19. Petrov K, Petrova P: High production of 2,3-butanediol from glycerol by Klebsiella pneumoniae G31. Appl Microbiol Biotechnol. 2009, 84: 659-665. 10.1007/s00253-009-2004-x.Google Scholar
  20. Petrov K, Petrova P: Enhanced production of 2,3-butanediol from glycerol by forced pH fluctuations. Appl Microbiol Biotechnol. 2010, 87: 943-949. 10.1007/s00253-010-2545-z.Google Scholar
  21. Durnin G, Clomburg J, Yeates Z, Alvarez PJJ, Zygourakis K, Campbell P, Gonzalez R: Understanding and Harnessing the Microaerobic Metabolism of Glycerol in Escherichia coli. Biotechnol Bioeng. 2009, 103: 148-161. 10.1002/bit.22246.Google Scholar
  22. Taconi KA, Venkataramanan KP, Johnson DT: Growth and Solvent Production by Clostridium pasteurianum ATCC (R) 6013 (TM) Utilizing Biodiesel-Derived Crude Glycerol as the Sole Carbon Source. Environ Prog Sustain Energy. 2009, 28: 100-110. 10.1002/ep.10350.Google Scholar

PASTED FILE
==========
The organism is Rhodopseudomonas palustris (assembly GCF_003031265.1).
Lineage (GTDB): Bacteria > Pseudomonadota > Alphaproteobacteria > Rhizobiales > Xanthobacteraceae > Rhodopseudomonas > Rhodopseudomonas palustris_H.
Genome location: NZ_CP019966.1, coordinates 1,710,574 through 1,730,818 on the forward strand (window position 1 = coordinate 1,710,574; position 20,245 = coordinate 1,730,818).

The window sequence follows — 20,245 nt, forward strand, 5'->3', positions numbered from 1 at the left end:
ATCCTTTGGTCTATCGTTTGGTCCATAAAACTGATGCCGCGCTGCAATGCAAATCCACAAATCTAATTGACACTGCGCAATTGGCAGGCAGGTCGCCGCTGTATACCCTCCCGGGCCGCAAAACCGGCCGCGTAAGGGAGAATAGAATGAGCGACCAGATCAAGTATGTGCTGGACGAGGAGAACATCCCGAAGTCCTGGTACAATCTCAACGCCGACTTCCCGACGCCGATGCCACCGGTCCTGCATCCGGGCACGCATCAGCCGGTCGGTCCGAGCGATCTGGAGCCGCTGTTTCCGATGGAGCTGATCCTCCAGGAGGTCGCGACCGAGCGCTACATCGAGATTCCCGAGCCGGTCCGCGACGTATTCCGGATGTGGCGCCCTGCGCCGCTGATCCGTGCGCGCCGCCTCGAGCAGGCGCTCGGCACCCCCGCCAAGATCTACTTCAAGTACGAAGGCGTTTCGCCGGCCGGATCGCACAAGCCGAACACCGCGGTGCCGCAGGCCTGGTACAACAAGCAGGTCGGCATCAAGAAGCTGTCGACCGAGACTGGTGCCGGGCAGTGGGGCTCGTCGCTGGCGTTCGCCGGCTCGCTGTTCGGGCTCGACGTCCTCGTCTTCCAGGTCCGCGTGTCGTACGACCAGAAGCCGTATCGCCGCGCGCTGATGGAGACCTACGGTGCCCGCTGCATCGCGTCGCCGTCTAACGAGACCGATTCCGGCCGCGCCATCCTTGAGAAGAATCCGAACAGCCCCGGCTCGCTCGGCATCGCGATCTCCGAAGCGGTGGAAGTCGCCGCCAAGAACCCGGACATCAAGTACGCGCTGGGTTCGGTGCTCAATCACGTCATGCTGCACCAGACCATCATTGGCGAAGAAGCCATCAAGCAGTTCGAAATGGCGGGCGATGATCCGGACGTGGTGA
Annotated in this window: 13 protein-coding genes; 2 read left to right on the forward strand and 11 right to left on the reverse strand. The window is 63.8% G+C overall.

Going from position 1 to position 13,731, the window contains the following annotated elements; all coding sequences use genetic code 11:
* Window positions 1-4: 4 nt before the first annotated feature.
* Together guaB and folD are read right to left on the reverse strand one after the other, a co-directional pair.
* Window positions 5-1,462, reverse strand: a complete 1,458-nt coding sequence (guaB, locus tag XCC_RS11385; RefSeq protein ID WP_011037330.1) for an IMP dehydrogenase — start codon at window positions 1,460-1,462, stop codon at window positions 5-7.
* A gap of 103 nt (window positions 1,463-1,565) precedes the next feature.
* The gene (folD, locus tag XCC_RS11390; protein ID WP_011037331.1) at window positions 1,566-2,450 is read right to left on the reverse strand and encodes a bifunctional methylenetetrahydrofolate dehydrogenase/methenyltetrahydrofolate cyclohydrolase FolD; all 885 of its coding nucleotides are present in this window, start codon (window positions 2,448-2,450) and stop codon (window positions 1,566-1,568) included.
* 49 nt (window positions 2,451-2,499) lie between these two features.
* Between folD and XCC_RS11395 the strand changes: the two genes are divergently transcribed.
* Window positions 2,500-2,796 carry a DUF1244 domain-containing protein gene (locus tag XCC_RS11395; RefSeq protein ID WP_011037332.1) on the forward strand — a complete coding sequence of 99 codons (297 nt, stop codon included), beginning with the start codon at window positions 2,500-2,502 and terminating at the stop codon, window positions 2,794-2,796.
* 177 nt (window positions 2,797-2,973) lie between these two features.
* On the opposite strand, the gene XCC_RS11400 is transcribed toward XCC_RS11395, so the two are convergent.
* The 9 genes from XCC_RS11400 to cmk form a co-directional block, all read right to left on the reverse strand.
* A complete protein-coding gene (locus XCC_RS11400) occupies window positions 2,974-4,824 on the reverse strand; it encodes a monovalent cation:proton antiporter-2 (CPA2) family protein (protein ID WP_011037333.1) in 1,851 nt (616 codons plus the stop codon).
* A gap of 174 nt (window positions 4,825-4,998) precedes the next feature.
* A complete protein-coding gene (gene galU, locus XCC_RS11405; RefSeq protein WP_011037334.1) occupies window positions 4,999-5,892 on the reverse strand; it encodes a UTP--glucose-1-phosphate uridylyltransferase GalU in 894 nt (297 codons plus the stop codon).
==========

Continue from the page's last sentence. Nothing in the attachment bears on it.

23. Hu ZC, Liu ZQ, Zheng YG, Shen YC: Production of 1,3-Dihydroxyacetone from Glycerol by Gluconobacter oxydans ZJB09112. J Microbiol Biotechn. 2010, 20: 340-345.Google Scholar
  24. Habe H, Shimada Y, Yakushi T, Hattori H, Ano Y, Fukuoka T, Kitamoto D, Itagaki M, Watanabe K, Yanagishita H, et al: Microbial Production of Glyceric Acid, an Organic Acid That Can Be Mass Produced from Glycerol. Appl Environ Microb. 2009, 75: 7760-7766. 10.1128/AEM.01535-09.Google Scholar
  25. Hong AA, Cheng KK, Peng F, Zhou S, Sun Y, Liu CM, Liu DH: Strain isolation and optimization of process parameters for bioconversion of glycerol to lactic acid. J Chem Technol Biot. 2009, 84: 1576-1581. 10.1002/jctb.2209.Google Scholar
  26. Mazumdar S, Clomburg JM, Gonzalez R: Escherichia coli strains engineered for homofermentative production of D-lactic acid from glycerol. Appl Environ Microb. 2010, 76: 4327-4336. 10.1128/AEM.00664-10.Google Scholar
  27. Blankschien MD, Clomburg JM, Gonzalez R: Metabolic engineering of Escherichia coli for the production of succinate from glycerol. Metab Eng. 2010, 12: 409-419. 10.1016/j.ymben.2010.06.002.Google Scholar